After busing it to Valladolid and then later to Merida, we decided that we wanted some more freedom to explore the Mayan backcountry not accessible by bus routes. So we rented a car to give it a shot, and learned the hard way that driving around the backroads of the Yucatan is not so easy.
On A Random Recommendation: Tres Cenotes of Cuzama
A Mayan we had met in Merida highly recommended the cenotes outside the village of Cuzama. The cenotes we visited near Valladolid were such a highlight of our trip so far that we heeded his advice in order to check out more. The man in Merida told us to go to the old hacienda a few kilometers south of Cuzama. We drove around the rural Yucatan countryside in search of this mysterious place.
Off We Go!
After several false alarms we finally came upon the hacienda and sure enough there was a man there asking us in Spanish if we’d like to go to the cenotes. We figured he was going to walk us to these underground natural swimming holes. Or perhaps he would simply point us into the right direction after collecting our fee. So we were a bit confused when he then directed us to two young boys (my guess of their age is 10 and 6) who were on something that looked like a mining cart on rails that was connected to a horse. So we hopped on the cart with the boys and were quickly whisked away on a bone-rattling ride deep into the Yucatan jungle! What a thrill!!!
A few kilometers later the niños stopped the cart and motioned for us to get out, then they led us down a path to the first Cuzama cenote. It was beautiful and we didn’t hesitate at the opportunity to swim around in for a while.
Visiting Each of the Three Cuzama Cenotes
They then walked us over to what simply looked like a small hole in the ground. I guessed they just wanted us to have a look into this cave. After peering over the edge, I noticed an old homemade wooden ladder that vertically stretched down into the pitch black, beyond what I could see. So we proceeded to climb down, found another ladder and continued climbing down until we reached a pool of water for the splashdown off the ladder! It was, in fact, the second Cuzama cenote!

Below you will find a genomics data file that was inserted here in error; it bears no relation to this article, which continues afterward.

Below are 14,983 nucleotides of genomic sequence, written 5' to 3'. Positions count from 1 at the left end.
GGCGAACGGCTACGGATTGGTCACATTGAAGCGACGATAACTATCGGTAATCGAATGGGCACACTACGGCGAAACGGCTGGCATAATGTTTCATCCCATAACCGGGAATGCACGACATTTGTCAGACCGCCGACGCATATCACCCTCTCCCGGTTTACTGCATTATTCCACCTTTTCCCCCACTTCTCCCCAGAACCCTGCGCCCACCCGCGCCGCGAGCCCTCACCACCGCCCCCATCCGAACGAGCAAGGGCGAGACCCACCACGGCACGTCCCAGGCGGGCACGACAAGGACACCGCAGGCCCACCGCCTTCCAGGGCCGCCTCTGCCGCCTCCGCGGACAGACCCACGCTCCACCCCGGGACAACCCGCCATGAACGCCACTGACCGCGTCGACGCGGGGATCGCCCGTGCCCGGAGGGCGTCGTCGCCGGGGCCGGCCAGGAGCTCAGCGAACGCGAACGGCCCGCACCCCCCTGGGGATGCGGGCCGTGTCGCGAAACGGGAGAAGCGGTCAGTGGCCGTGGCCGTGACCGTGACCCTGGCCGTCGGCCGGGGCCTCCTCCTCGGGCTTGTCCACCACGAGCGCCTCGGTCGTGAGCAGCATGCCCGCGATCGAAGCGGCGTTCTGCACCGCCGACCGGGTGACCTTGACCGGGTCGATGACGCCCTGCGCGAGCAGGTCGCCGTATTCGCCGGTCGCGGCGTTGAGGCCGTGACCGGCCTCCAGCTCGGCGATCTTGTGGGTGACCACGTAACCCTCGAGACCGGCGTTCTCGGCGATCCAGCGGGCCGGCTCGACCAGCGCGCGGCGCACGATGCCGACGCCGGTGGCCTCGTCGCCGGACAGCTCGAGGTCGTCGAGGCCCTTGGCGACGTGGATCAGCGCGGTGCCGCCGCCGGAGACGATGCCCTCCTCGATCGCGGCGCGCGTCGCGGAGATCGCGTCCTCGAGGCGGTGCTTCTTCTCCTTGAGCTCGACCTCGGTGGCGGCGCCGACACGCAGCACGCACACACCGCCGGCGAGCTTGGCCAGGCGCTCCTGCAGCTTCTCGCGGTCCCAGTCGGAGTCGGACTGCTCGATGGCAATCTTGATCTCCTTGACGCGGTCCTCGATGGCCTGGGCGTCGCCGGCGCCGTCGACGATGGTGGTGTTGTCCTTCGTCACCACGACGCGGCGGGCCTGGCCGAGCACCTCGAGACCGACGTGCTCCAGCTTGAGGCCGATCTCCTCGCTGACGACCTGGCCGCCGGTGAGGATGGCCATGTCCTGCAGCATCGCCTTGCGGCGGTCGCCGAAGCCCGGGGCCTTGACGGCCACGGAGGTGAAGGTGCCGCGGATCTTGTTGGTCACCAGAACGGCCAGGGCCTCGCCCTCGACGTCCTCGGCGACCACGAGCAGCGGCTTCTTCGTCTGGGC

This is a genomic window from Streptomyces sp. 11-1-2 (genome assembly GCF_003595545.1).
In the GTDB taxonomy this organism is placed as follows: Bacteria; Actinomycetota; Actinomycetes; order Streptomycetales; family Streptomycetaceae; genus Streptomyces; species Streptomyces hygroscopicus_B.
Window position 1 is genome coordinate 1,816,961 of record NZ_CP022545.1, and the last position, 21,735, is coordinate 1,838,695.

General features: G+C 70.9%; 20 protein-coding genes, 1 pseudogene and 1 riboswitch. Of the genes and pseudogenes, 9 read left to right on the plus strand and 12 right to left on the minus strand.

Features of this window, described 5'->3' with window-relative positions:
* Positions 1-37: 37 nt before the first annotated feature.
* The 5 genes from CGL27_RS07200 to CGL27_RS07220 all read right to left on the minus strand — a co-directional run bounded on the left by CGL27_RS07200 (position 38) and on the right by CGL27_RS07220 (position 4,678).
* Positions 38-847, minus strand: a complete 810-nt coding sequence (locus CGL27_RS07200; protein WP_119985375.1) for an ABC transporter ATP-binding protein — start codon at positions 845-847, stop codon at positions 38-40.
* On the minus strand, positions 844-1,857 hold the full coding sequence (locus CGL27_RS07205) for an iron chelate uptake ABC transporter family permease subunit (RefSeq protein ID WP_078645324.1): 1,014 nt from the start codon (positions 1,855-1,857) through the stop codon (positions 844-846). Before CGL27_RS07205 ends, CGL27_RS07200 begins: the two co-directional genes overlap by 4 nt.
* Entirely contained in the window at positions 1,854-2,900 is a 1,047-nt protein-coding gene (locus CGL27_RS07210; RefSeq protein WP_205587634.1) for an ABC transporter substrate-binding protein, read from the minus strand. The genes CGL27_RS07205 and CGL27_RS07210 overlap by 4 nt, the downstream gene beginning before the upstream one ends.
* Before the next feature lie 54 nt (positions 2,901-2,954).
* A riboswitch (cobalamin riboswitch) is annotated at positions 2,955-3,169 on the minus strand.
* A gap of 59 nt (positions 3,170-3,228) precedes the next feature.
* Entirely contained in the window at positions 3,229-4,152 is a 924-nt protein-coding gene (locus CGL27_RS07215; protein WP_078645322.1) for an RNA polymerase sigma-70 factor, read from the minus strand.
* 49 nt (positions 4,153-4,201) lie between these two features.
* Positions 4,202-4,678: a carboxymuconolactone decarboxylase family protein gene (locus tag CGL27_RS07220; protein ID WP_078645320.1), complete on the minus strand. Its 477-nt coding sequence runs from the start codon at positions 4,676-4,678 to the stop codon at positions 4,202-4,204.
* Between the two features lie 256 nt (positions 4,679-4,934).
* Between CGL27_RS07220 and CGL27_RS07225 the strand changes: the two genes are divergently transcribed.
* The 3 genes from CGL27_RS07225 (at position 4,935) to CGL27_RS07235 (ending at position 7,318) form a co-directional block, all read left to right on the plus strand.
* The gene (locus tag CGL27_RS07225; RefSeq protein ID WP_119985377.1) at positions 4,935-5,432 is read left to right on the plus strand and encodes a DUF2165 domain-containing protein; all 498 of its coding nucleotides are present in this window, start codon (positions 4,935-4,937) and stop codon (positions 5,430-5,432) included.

There’s no place to stand. You go directly from ladder to water. A light connected to a generator on by long extension cords to the surface beautifully lit the surface of the water. With a mask on I attempted diving down this somewhat narrow pool of water and after about only 10 feet or so it becomes eerily pitch black. This particular cenote, although not as visually impressive or picturesque as the others, was a very cool experience to submerge on down into!
Visiting the three Cuzama cenotes was a great experience that I’m thankful was suggested to us. We likewise strongly recommend visiting the Cuzama cenotes if you ever find yourself in the Yucatan.
If You Go to the Three Cuzama Cenotes:
Price of Cuzama Cenotes: We paid the boys $250 pesos for their horse drawn tour of the cenotes that lasted a few hours in total. We’ve since heard the price is $300 pesos. They charge by the cartload (fits four), not by person. So you can share the cost.
Self-Driving from Merida to Cuzama: Take Highway 184 to YUC 10 toward Cuzama. Once arriving to the center of town make a right on the road to Chunkanán. Approximately another 2 miles past town and you’ll arrive at an old hacienda, where you’ll find people ready to take you on the horse cart to the Cuzama cenotes. Just be sure you go all the way to the old hacienda. When we went, there were people with signs for the cenotes flagging us down and trying to stop us before the hacienda. We were warned about them and told not to stop and instead proceed all the way to the old rundown hacienda. So be sure to ignore them as well if they’re still there.
Bus from Merida to Cuzama Cenotes: Busses leave the Noreste terminal located on calle 67 and 50 Merida downtown and takes you from Merida to the town of Cuzama. It’s another three kilometers further to the Cuzama cenotes. The bus to Cuzama twon costs 18 pesos each way, takes and 1.5 hours, and departs at: 7:45, 9:15, 10:45, 12:30 and 14:30, as noted from the timetable in January 2016.
Colectivo from Merida to Cuzama Cenotes: The colectivo station is located opposite the same Noreste bus station on calle 67. Price is $24 pesos per person, each way.
When taking a bus or colectivo, you will be dropped in the center of Cuzama and will need to take a motor taxi the remainder of the way to the entrance of the cenotes. So plan on another $25 pesos per person for the motor taxi.
Taxi from Merida to Cuzama Cenotes: From the taxi stand from Santa Ana expect to pay $900 pesos round trip to Cuzama but it may require some negotiating for a price that low.
Day Tour of Cuzama Cenotes: You can book this adventure tour to the Cuzama cenotes on Viator for $55 USD, that includes hotel pick-up, guide, all entrances, and lunch.